In my first novel, Journey to Riverbend, I had a problem with the story arc of my female protagonist, Rachel. She was a former prostitute who received Jesus. She was also striving to open a dress-making business in a town where many were hostile to her because of her past. It wasn’t until I interviewed her that I learned Rachel was a feisty, determined young woman with numerous questions about her new-found faith, anxieties about her future, and wondering if love could ever be part of her life.

And I discovered her voice changed depending on her situation. She had a business voice she used with customers and an almost child-like awe when she talked about her faith. At times her prostitute “don’t mess with me” voice came into play. When the mayor attempted to get too familiar, Rachel stopped him cold with the whispered line, “I’m making dresses for your wife. I can make her look like a laughing stock while convincing her she looks like Queen Victoria.”

With these new insights, Rachel’s dialogue became stronger, more connected to her emotions at the moment, more realistic. It revealed more of her personality, her dreams, her fears.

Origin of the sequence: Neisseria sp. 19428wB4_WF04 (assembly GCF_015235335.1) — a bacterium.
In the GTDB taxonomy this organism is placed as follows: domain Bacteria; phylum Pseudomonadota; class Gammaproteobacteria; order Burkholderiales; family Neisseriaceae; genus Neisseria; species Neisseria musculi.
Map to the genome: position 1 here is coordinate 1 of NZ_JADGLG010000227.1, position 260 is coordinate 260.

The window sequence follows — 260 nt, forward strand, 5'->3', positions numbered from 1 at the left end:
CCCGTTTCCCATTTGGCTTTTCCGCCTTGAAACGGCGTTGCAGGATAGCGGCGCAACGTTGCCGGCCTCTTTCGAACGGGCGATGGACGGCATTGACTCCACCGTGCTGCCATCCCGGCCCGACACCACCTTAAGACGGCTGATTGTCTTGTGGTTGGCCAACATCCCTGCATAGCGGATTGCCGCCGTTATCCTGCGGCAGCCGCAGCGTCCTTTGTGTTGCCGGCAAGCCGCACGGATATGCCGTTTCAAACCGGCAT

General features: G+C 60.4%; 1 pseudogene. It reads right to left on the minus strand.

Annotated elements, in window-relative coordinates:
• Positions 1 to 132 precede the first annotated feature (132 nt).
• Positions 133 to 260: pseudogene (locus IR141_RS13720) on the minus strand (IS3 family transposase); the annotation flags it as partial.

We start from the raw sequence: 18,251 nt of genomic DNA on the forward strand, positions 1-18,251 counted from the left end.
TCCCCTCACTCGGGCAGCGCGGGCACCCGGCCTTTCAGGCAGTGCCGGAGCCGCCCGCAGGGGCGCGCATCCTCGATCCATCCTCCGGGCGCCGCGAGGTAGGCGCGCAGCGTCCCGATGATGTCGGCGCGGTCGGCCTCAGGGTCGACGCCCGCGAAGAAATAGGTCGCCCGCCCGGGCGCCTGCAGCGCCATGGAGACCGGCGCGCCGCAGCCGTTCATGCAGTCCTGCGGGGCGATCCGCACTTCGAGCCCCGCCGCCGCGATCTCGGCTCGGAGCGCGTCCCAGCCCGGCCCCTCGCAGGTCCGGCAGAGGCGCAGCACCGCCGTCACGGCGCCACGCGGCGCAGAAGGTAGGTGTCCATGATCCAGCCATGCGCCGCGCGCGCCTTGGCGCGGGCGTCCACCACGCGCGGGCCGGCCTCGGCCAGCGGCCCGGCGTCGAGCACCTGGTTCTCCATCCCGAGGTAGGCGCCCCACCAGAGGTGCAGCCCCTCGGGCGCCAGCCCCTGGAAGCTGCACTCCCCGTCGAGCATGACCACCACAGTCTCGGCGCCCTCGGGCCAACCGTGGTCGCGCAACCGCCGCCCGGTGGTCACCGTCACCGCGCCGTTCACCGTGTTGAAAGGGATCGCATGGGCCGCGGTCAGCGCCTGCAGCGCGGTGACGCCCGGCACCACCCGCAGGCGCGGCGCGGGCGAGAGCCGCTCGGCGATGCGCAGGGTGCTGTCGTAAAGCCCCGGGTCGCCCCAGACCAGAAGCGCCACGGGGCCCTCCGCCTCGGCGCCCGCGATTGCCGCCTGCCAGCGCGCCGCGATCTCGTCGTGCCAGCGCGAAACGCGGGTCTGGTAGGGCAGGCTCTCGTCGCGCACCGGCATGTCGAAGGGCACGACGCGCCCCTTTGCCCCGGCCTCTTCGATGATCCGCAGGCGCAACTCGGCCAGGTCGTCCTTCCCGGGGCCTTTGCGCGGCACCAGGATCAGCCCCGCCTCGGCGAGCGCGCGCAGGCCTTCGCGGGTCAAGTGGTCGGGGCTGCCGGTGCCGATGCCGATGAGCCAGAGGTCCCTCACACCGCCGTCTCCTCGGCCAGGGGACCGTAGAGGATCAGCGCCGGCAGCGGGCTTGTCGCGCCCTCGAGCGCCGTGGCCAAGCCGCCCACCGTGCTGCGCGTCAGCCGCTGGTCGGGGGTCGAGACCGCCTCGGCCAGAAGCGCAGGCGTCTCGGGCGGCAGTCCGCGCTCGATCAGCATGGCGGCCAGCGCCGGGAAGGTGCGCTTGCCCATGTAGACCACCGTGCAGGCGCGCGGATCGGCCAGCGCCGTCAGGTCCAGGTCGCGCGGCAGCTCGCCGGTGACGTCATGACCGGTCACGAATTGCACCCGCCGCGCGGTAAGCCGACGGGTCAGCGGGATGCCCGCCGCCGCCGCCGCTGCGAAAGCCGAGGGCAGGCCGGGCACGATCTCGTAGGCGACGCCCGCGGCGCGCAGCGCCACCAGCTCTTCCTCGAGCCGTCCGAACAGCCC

Rachel came to life through her dialogue.

Make the time to know your characters. They’ll reward you with stronger personalities and become people that readers will keep turning pages for.

How has dialogue allowed you to develop your characters even further? What have you learned about your characters through dialogue that surprised you?

Do You Hear The Voices?

Dialogue should be short, snappy, and punchy. Image: photostock / FreeDigitalPhotos.net

Dialogue that is short, snappy, and punchy, engages other characters as well as the reader. Dialogue is meant to be experienced, not studied. Halting over a line of dialogue can interrupt the reader’s experience.” ~~ Sol Stein

At a recent writer’s conference, an agent said dialogue could make the difference in making a request for more of a writer’s work. She takes the first five pages of a manuscript and looks for the white space created by dialogue. Then she puts the manuscript aside and picks up the next one.

From that conversation, I gathered dialogue is an important part of novel writing. Internal monologue is not dialogue. So, even if no one else is in the room, the character should talk aloud to himself, or to his pet.